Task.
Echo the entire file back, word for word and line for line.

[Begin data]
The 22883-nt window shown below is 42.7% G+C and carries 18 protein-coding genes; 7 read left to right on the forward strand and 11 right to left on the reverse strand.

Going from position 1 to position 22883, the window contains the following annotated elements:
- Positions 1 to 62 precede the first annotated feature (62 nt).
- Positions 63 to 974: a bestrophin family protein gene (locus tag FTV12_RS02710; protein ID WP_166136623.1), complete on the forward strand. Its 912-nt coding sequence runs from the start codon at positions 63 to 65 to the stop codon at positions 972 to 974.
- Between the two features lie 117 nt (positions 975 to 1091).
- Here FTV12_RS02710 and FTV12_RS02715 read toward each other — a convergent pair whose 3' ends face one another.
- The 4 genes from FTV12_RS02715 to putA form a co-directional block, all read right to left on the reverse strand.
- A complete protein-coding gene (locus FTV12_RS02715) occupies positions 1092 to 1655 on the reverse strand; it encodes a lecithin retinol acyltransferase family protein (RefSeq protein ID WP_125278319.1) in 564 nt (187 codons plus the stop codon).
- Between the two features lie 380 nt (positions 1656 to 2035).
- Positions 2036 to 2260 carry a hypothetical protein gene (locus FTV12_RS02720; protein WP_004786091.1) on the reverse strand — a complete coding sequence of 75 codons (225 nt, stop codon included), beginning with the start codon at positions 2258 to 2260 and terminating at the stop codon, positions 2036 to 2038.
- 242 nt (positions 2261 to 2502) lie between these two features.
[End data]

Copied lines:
The 22883-nt window shown below is 42.7% G+C and carries 18 protein-coding genes; 7 read left to right on the forward strand and 11 right to left on the reverse strand.

Going from position 1 to position 22883, the window contains the following annotated elements:
- Positions 1 to 62 precede the first annotated feature (62 nt).
- Positions 63 to 974: a bestrophin family protein gene (locus tag FTV12_RS02710; protein ID WP_166136623.1), complete on the forward strand. Its 912-nt coding sequence runs from the start codon at positions 63 to 65 to the stop codon at positions 972 to 974.
- Between the two features lie 117 nt (positions 975 to 1091).
- Here FTV12_RS02710 and FTV12_RS02715 read toward each other — a convergent pair whose 3' ends face one another.
- The 4 genes from FTV12_RS02715 to putA form a co-directional block, all read right to left on the reverse strand.
- A complete protein-coding gene (locus FTV12_RS02715) occupies positions 1092 to 1655 on the reverse strand; it encodes a lecithin retinol acyltransferase family protein (RefSeq protein ID WP_125278319.1) in 564 nt (187 codons plus the stop codon).
- Between the two features lie 380 nt (positions 1656 to 2035).
- Positions 2036 to 2260 carry a hypothetical protein gene (locus FTV12_RS02720; protein WP_004786091.1) on the reverse strand — a complete coding sequence of 75 codons (225 nt, stop codon included), beginning with the start codon at positions 2258 to 2260 and terminating at the stop codon, positions 2036 to 2038.
- 242 nt (positions 2261 to 2502) lie between these two features.